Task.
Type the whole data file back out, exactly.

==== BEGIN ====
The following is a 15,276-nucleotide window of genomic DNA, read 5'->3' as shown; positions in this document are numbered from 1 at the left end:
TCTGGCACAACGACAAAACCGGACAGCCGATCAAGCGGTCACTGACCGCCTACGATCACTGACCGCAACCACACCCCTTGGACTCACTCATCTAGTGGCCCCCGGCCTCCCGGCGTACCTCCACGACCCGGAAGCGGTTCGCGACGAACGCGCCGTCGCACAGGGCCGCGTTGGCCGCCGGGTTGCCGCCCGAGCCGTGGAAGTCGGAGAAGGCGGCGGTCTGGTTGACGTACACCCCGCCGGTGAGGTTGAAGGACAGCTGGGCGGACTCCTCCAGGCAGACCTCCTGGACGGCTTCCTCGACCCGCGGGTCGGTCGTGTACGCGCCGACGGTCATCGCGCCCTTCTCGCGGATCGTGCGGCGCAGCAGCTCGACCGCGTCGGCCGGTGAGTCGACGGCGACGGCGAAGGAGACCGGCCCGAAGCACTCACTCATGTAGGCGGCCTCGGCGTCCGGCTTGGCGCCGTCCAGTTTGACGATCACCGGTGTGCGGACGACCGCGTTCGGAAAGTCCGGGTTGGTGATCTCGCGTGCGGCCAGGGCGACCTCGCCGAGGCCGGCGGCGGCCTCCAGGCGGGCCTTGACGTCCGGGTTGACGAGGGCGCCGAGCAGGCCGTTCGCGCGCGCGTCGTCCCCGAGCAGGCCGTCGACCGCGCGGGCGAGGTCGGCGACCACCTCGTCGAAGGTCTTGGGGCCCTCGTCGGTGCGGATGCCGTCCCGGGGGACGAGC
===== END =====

The following is a 15,276-nucleotide window of genomic DNA, read 5'->3' as shown; positions in this document are numbered from 1 at the left end:
TCTGGCACAACGACAAAACCGGACAGCCGATCAAGCGGTCACTGACCGCCTACGATCACTGACCGCAACCACACCCCTTGGACTCACTCATCTAGTGGCCCCCGGCCTCCCGGCGTACCTCCACGACCCGGAAGCGGTTCGCGACGAACGCGCCGTCGCACAGGGCCGCGTTGGCCGCCGGGTTGCCGCCCGAGCCGTGGAAGTCGGAGAAGGCGGCGGTCTGGTTGACGTACACCCCGCCGGTGAGGTTGAAGGACAGCTGGGCGGACTCCTCCAGGCAGACCTCCTGGACGGCTTCCTCGACCCGCGGGTCGGTCGTGTACGCGCCGACGGTCATCGCGCCCTTCTCGCGGATCGTGCGGCGCAGCAGCTCGACCGCGTCGGCCGGTGAGTCGACGGCGACGGCGAAGGAGACCGGCCCGAAGCACTCACTCATGTAGGCGGCCTCGGCGTCCGGCTTGGCGCCGTCCAGTTTGACGATCACCGGTGTGCGGACGACCGCGTTCGGAAAGTCCGGGTTGGTGATCTCGCGTGCGGCCAGGGCGACCTCGCCGAGGCCGGCGGCGGCCTCCAGGCGGGCCTTGACGTCCGGGTTGACGAGGGCGCCGAGCAGGCCGTTCGCGCGCGCGTCGTCCCCGAGCAGGCCGTCGACCGCGCGGGCGAGGTCGGCGACCACCTCGTCGAAGGTCTTGGGGCCCTCGTCGGTGCGGATGCCGTCCCGGGGGACGAGC